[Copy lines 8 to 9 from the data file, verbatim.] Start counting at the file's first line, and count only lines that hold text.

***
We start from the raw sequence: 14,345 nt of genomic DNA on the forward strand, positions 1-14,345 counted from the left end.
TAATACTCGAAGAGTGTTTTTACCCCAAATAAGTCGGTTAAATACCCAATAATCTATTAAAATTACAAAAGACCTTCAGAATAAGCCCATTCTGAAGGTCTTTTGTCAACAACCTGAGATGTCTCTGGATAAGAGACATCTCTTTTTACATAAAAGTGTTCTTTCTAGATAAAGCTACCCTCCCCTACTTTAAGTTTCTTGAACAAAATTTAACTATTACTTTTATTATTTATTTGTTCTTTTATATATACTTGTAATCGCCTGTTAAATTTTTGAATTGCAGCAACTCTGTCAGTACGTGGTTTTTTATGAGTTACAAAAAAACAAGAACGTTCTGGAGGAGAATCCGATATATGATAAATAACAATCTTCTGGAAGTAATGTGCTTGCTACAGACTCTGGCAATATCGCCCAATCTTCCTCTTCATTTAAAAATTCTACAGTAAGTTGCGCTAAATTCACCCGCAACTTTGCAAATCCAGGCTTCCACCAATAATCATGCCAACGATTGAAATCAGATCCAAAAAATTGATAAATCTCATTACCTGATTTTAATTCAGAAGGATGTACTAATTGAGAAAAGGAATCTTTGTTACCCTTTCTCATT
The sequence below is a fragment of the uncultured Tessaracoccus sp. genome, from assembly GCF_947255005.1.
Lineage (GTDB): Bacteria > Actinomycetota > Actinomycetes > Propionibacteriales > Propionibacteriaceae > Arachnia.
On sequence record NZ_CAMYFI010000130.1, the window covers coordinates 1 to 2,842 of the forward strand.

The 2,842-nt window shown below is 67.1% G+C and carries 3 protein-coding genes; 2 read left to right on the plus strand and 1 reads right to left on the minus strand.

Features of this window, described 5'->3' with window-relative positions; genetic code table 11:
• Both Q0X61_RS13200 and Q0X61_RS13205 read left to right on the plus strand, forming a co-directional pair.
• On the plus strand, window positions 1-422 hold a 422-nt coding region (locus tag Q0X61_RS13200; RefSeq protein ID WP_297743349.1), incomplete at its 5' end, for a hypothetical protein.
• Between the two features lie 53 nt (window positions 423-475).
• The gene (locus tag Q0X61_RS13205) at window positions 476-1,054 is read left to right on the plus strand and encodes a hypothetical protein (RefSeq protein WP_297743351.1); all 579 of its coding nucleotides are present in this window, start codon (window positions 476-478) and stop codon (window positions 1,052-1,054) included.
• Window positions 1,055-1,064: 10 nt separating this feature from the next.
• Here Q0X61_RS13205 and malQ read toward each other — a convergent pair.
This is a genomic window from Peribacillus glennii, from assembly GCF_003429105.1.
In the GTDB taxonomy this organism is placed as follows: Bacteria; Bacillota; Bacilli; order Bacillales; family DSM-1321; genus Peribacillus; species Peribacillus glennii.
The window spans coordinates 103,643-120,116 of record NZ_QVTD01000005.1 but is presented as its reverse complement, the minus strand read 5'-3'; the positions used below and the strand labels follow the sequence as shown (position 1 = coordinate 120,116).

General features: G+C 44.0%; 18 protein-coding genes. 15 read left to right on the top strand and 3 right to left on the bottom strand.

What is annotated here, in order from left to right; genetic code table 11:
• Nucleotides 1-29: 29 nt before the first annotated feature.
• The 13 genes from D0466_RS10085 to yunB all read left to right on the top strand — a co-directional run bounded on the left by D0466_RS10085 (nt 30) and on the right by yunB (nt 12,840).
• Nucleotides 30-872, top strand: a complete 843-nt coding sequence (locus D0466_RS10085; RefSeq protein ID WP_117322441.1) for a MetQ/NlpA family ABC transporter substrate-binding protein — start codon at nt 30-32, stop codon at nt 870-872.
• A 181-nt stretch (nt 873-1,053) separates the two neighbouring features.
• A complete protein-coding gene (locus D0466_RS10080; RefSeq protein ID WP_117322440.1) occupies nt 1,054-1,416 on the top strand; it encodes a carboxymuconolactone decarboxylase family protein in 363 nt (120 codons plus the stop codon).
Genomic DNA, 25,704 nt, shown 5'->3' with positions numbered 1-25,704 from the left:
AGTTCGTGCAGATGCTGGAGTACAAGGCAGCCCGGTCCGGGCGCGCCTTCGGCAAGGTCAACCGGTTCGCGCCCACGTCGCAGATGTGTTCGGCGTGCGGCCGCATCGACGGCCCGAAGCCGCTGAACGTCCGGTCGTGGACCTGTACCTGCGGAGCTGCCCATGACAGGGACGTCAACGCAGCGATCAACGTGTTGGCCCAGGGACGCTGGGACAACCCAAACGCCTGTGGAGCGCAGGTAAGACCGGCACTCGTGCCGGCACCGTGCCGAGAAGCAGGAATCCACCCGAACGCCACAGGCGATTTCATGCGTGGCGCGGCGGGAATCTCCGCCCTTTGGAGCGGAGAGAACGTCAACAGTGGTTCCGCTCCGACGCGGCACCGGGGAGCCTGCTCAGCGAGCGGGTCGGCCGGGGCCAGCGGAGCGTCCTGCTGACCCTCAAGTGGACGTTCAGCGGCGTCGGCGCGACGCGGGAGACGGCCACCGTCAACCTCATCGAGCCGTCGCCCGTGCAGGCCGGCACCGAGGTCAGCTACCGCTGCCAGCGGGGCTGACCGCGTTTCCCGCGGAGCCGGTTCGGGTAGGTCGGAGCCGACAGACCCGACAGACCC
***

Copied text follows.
• Both Q0X61_RS13200 and Q0X61_RS13205 read left to right on the plus strand, forming a co-directional pair.
• On the plus strand, window positions 1-422 hold a 422-nt coding region (locus tag Q0X61_RS13200; RefSeq protein ID WP_297743349.1), incomplete at its 5' end, for a hypothetical protein.